There has been quite a heated debate in the news about primary school tests for seven-year old’s. I do ask myself how they managed to gauge the success of the school in my generation when we didn’t have any primary school tests until we got to secondary school. I also don’t remember my eldest son doing these primary school tests either but, I do remember going to sit with my youngest son to do his primary school tests because he has SEN requirements and, therefore, I had to sit with him to do his test. I remember even I struggled to think of a couple of the answers for the maths questions so, with him with special educational needs, there’s absolutely no way he was going to be able to perform under those conditions anyway. The pressure and the alien environment of a quiet school room for the test to take place was going to be enough to put him off achieving anything that morning. On another occasion he was asked not to attend on the day they did his primary school tests so how could this give an accurate reflection of that school’s performace?
I ran a very successful preschool nursery for children from 0 to 5 for seven years. When I first opened, most of the activities we did were play based. The children were able to try things out and experiment allowing them to fail in an safe environment. This is how they learnt. We did number counting and we did writing too. The majority of our children could write their name and count way above 20 by the time they left the nursery. However, after being open a couple years OFSTED arrived and a new set of guidelines and rules were announced. This meant that everything we did had to be accountable for in writing. For instance, we did a Jack in the Beanstalk topic and that included the children growing their own plants. Every morning the children rushed in and couldn’t wait to water the seed because they knew that the seed needed water to grow. However, we were marked down because there was no written evidence that proved we knew the children understood this principle despite the fact the children themselves demonstrated at the inspection visit, they completely got that the seed needed water.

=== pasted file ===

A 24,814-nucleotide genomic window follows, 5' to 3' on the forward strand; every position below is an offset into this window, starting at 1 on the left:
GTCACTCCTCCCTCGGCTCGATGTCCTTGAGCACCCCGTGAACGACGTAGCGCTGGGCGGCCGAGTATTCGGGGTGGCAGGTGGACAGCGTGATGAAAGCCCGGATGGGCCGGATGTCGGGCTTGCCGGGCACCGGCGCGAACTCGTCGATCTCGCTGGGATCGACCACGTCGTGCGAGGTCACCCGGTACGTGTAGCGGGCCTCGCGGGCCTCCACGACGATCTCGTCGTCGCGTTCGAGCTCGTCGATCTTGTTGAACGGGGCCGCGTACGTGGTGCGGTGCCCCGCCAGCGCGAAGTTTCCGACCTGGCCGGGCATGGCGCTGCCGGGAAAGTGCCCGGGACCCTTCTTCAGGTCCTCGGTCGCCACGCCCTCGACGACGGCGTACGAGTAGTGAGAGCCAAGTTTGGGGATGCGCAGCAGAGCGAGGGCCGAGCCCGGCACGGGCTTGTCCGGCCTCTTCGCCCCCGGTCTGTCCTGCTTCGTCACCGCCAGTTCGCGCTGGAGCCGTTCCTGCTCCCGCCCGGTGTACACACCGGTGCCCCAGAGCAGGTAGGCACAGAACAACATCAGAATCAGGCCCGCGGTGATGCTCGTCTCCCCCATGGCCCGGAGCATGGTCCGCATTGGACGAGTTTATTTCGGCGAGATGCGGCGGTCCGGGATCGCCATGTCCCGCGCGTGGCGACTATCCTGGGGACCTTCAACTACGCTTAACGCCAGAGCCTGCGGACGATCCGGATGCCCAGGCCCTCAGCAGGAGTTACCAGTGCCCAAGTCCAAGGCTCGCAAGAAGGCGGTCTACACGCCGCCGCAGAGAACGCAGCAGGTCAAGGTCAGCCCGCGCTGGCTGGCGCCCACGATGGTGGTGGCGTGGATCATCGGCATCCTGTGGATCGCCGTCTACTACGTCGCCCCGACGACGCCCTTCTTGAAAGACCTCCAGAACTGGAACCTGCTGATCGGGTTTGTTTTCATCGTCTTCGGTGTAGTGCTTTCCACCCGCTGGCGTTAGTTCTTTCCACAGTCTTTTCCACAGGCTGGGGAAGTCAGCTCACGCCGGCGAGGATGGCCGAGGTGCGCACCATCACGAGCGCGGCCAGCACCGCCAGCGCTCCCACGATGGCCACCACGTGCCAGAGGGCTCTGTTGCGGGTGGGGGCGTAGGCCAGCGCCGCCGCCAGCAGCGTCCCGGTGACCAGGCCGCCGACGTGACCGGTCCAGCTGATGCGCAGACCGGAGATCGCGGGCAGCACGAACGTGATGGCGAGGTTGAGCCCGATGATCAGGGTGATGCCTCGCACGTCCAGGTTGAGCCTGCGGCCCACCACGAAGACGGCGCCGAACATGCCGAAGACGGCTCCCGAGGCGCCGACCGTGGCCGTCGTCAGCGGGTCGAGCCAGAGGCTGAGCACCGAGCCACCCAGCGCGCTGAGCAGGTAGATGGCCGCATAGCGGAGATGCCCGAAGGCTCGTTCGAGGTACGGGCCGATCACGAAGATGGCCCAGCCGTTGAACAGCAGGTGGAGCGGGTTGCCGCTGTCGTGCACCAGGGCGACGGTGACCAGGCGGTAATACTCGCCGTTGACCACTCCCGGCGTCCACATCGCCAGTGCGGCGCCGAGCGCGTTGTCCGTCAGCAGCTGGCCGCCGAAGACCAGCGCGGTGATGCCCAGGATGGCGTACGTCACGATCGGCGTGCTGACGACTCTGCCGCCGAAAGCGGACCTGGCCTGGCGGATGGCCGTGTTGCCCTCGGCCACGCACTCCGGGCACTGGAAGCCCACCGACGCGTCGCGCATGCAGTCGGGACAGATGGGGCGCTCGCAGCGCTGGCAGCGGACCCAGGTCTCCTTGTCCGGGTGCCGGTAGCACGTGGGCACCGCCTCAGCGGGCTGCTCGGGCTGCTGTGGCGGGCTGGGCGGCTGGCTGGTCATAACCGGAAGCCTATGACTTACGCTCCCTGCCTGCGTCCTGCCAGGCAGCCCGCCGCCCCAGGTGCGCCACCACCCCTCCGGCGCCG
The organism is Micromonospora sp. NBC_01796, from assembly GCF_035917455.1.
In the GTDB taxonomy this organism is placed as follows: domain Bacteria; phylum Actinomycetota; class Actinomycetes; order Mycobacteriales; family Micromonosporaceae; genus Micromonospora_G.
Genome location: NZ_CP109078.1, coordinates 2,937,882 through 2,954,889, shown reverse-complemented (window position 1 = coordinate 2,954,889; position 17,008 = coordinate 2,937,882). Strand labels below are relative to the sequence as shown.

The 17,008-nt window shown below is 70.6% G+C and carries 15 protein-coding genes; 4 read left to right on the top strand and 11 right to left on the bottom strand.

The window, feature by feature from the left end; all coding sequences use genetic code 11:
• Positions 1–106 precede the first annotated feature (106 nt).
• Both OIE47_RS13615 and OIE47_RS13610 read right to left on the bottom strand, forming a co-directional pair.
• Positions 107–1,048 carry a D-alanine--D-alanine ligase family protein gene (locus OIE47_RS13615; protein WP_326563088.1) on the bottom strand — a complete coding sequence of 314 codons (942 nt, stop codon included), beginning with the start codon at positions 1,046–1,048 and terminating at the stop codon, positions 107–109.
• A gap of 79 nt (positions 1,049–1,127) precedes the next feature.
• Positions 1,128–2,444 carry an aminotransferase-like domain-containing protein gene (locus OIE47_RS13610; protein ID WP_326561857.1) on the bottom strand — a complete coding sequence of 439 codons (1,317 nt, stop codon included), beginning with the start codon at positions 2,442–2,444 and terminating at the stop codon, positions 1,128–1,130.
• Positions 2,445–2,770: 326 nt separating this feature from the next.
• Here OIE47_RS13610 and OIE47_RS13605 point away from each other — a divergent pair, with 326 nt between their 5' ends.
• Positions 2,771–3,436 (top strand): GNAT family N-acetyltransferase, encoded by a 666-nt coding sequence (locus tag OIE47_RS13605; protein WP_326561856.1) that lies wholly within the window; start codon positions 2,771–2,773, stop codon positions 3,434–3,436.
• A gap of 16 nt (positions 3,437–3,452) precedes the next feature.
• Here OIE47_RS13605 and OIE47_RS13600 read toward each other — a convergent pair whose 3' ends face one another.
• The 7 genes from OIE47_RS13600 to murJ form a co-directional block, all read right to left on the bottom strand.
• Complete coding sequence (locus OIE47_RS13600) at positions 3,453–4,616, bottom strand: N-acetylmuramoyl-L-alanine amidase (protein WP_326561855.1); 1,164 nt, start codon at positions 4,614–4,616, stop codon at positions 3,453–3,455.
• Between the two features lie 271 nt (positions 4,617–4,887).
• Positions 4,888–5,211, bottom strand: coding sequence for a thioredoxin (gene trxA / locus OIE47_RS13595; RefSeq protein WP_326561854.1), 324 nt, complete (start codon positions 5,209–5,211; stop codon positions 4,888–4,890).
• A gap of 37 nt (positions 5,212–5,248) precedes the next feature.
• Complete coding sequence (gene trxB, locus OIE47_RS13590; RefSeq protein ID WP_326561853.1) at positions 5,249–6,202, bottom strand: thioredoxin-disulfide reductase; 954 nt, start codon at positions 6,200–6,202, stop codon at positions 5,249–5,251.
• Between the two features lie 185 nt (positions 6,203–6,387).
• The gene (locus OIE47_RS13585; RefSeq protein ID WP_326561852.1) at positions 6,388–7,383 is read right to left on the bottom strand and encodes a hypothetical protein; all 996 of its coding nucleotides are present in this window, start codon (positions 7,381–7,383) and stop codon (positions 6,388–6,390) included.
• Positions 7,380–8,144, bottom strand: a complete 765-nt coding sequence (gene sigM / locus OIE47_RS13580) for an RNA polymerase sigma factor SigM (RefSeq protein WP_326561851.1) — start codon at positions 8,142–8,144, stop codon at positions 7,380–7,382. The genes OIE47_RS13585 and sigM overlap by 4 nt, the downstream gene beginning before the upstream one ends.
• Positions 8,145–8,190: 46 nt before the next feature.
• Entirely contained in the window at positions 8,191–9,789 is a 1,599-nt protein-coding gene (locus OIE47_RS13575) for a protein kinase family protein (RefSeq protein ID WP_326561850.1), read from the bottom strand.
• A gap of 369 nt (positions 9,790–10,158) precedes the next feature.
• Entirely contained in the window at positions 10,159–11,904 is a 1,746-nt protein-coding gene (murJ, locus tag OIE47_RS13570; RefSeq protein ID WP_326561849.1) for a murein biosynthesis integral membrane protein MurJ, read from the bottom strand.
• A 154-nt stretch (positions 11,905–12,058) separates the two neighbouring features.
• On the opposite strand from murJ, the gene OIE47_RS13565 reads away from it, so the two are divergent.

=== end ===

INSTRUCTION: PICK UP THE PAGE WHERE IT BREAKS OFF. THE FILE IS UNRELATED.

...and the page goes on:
The world’s gone mad! Needless to say after a couple of years of everything the children did having to be written down and explained in print – I gave up the nursery.
So with more than 40,000 parents signing a petition calling for a boycott of primary school tests due to be taken later this month, isn’t it about time us parents were listened too? Education Secretary Nicky Morgan says that taking pupils out of school “even for a day is harmful to their education” against the argument parents are making in that our children are “over tested and in a school system that places more importance on test results and league tables than children’s happiness and joy of learning”. Well said! If I was the Education Secretary, I would suggest that she look at more pressing issues in our schools like class size, if she is worried that certain children are being left behind who may not catch up later in life.
Personally, I truly wonder if these tests are at all helpful to anyone?